Sermon: Epiphany, 31 December 2017, Rev. Paul Weaver, St Alban’s

St.Alban’s Epping, 31st December 2017

Rev. Paul Weaver

A LONG WAY TO BETHLEHEM (Epiphany)
(Isaiah 60:1-6; Psalm 72:1-14; Ephesians 3:1-12; Matthew 2:1-12)
It’s not often that we get the opportunity to celebrate Epiphany twice in the same year. But here we are celebrating Epiphany a second time in 2017. Of course than means than we won’t have the actual festival of Epiphany at all in 2018, although there will be six Sundays after Epiphany before Lent!

In the lectionary of the old Book of Common Prayer, Epiphany was simply celebrated on 6th January, and if that did not fall on a Sunday, which of course happened six years out of seven, we did not read the great Epiphany story at Sunday services that year. In recent times, our lectionary has encouraged us to celebrate Epiphany on the Sunday before 6th January, if that day is not a Sunday. I see the value of ensuring that we have the opportunity to observe Epiphany on a Sunday each year, but the way they have chosen has some strange consequences! Not only do we have this odd result with two Epiphanies in one year, but it also means that we have lost half our Christmas season: this Christmas has only six days instead of the traditional twelve days of Christmas. And I think that has been a loss, with no Sunday included in the Christmas season. My vote would be to celebrate Epiphany on the Sunday nearest 6th January. However, I must leave it to others who design and review these matters.

Certainly the Epiphany story is well-known. Most people are familiar with the story of the three wise men visiting baby Jesus in the stable. I hope the camels could be parked somewhere outside, especially if the shepherds were still there with their sheep!

Well, actually there are quite a few assumptions people make which are different from the story as Matthew presents it, and that is the only place we find it in the scriptures. We don’t actually know how many wise men there were: we only know about three gifts that they brought to the infant king. And Matthew says that they found Mary, Joseph and Jesus in a house, not a stable or a cave. And Jesus was probably weeks or months old: possibly more than a year old.

Who were these “wise men”? We can dismiss another legend that suggests they were kings. They were magi, a word linked with our word “magic”.
The magi were scholars who studied the movement of stars, believing that there was a direct link between what they observed in the heavens and what happened on earth. They were astronomers, but also astrologers.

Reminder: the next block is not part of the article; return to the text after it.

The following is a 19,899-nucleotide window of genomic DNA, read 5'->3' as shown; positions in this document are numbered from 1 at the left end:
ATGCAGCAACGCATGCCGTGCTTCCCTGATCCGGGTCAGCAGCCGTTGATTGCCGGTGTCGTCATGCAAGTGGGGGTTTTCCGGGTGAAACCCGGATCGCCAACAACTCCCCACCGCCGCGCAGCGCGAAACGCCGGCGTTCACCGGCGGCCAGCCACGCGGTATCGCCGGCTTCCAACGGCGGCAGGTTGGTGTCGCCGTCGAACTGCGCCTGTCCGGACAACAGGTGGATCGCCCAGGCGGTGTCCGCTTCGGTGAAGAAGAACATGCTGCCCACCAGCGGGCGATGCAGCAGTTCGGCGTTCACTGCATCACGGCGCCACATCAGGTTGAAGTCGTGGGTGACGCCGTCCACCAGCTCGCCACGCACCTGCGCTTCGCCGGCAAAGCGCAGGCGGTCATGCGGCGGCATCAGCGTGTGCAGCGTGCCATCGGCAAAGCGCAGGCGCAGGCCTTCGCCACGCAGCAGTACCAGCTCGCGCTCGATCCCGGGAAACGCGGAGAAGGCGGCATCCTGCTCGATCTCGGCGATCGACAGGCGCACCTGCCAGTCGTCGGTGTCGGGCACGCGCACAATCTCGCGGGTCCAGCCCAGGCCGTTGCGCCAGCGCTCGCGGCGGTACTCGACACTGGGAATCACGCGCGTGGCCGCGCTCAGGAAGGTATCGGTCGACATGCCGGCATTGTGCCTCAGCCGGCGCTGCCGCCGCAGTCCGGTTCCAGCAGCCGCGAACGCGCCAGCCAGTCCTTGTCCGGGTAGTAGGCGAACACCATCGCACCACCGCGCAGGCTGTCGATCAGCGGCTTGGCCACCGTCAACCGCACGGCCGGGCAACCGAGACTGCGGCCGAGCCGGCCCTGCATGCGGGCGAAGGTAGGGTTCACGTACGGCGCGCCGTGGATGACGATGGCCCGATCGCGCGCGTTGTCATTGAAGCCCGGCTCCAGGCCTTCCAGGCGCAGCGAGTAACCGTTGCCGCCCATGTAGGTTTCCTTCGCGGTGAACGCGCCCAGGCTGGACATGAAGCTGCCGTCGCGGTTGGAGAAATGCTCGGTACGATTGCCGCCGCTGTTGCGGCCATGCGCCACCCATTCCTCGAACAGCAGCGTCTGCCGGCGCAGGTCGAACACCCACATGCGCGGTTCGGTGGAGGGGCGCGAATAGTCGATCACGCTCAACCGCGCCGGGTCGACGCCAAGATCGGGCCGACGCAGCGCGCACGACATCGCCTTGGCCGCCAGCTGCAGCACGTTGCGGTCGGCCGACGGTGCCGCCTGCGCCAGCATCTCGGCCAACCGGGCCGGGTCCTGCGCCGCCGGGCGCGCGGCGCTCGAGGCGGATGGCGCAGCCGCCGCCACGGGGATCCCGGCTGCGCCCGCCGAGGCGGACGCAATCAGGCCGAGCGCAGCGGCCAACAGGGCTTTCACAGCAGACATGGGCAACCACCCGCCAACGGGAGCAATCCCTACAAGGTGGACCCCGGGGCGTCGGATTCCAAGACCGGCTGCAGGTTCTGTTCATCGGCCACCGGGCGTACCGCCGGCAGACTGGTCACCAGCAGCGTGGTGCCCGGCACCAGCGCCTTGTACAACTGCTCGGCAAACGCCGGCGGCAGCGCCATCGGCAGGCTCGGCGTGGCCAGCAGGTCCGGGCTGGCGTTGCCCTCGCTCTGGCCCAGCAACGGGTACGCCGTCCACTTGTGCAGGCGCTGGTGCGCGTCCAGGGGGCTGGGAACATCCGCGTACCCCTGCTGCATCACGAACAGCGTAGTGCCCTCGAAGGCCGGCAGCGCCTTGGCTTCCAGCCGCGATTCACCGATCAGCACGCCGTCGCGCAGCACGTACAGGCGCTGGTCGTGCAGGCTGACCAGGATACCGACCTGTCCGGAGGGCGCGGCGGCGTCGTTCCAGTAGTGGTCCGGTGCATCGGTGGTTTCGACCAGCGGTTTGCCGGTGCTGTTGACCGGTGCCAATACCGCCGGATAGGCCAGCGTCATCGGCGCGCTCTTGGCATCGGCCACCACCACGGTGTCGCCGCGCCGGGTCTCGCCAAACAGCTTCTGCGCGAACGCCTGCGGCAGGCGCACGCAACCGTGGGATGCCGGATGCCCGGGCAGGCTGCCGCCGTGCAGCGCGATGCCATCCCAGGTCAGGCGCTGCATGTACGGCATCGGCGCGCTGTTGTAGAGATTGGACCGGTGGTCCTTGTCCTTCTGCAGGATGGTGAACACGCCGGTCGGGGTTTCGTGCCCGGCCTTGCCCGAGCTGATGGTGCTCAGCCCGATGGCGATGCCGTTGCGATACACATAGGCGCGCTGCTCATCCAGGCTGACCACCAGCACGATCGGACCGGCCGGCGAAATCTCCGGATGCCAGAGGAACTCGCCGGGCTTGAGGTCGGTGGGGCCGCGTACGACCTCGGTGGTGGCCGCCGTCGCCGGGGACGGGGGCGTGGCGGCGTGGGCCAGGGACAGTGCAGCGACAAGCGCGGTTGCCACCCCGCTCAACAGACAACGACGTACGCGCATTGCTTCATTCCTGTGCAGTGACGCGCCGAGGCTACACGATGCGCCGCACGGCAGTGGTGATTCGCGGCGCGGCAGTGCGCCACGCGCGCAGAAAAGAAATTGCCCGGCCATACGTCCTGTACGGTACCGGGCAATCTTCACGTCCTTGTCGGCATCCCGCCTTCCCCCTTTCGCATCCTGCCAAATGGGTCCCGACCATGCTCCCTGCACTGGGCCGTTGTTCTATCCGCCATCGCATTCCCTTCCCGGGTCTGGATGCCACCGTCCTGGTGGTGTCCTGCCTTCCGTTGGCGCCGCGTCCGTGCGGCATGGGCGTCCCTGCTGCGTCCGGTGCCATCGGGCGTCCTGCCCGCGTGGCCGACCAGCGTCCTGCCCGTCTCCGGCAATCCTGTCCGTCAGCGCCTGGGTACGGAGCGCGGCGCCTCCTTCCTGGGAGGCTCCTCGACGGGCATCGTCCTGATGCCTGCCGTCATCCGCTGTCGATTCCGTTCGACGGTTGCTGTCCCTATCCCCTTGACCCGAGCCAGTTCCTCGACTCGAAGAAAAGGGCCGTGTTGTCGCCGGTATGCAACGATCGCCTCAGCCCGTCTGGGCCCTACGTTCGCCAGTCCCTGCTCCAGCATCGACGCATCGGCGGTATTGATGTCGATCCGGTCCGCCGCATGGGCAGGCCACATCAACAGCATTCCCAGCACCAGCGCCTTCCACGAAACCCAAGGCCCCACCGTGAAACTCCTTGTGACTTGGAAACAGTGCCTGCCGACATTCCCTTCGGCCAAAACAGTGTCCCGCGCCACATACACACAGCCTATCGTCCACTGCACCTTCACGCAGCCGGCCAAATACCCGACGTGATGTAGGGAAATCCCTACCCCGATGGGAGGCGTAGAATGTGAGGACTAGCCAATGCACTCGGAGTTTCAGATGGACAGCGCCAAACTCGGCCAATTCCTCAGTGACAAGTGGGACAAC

They came from the East, perhaps from what we know as Iran or even Saudi Arabia. They were Gentiles. And their ideas about theology would have been very different from what was believed in Judea and what was taught in the scriptures. After all, the scriptures take a very negative attitude towards astrology and the like.

But these people have seen something unusual in the sky – perhaps the conjunction of planets or stars, possibly a meteor or comet – the experts have a number of theories on this. But from what they have seen in the heavens these Magi have concluded that a new king has been born in Israel: one of great significance, for they have been willing to make the long journey to pay him homage.

They come to Jerusalem the capital seeking guidance on where exactly to find this great king who has been born. Despite the words of the carol, the star does not seem to have been continuing both day and night to guide them all the way! It is King Herod whose experts point the Magi to Bethlehem, the birthplace of David. Bethlehem is only a couple of hours’ walk south of Jerusalem, and Micah’s prophecy of the birth of a great ruler in Bethlehem is familiar to the theologians. So off go the Magi.

Sadly the violent and paranoid old king will soon have the babies of Bethlehem killed in a fruitless attempt to get rid of this baby. Perhaps the number of children in Bethlehem under two years old is not all that large: but this is what Herod does with anyone he sees as a possible threat to his waning power. Herod officially claims the title of “King of the Jews”, but the real King of the Jews has been born.

The Magi find Jesus: they kneel down in homage and offer their gifts. These gifts were certainly valuable, and would have seen as fitting for a great king: another sign that these Magi were men of wealth. Over the centuries Christians have seen extra significance in these gifts beyond what the Magi would have been aware of. Gold was indeed fitting for a king, but is also seen as reflecting the humanity of Jesus. Frankincense was particularly used in worship, and it reminds us that this baby was no less than God incarnate, the human who was also God, God coming among us to share our human existence. And myrrh was used as a perfumed ointment, often used to anoint the body of someone who had died: of course Christians see it as a pointer to the one who would die on the cross, and be anointed and buried, the one who would give his life for us, the one who is our Saviour as well as our King.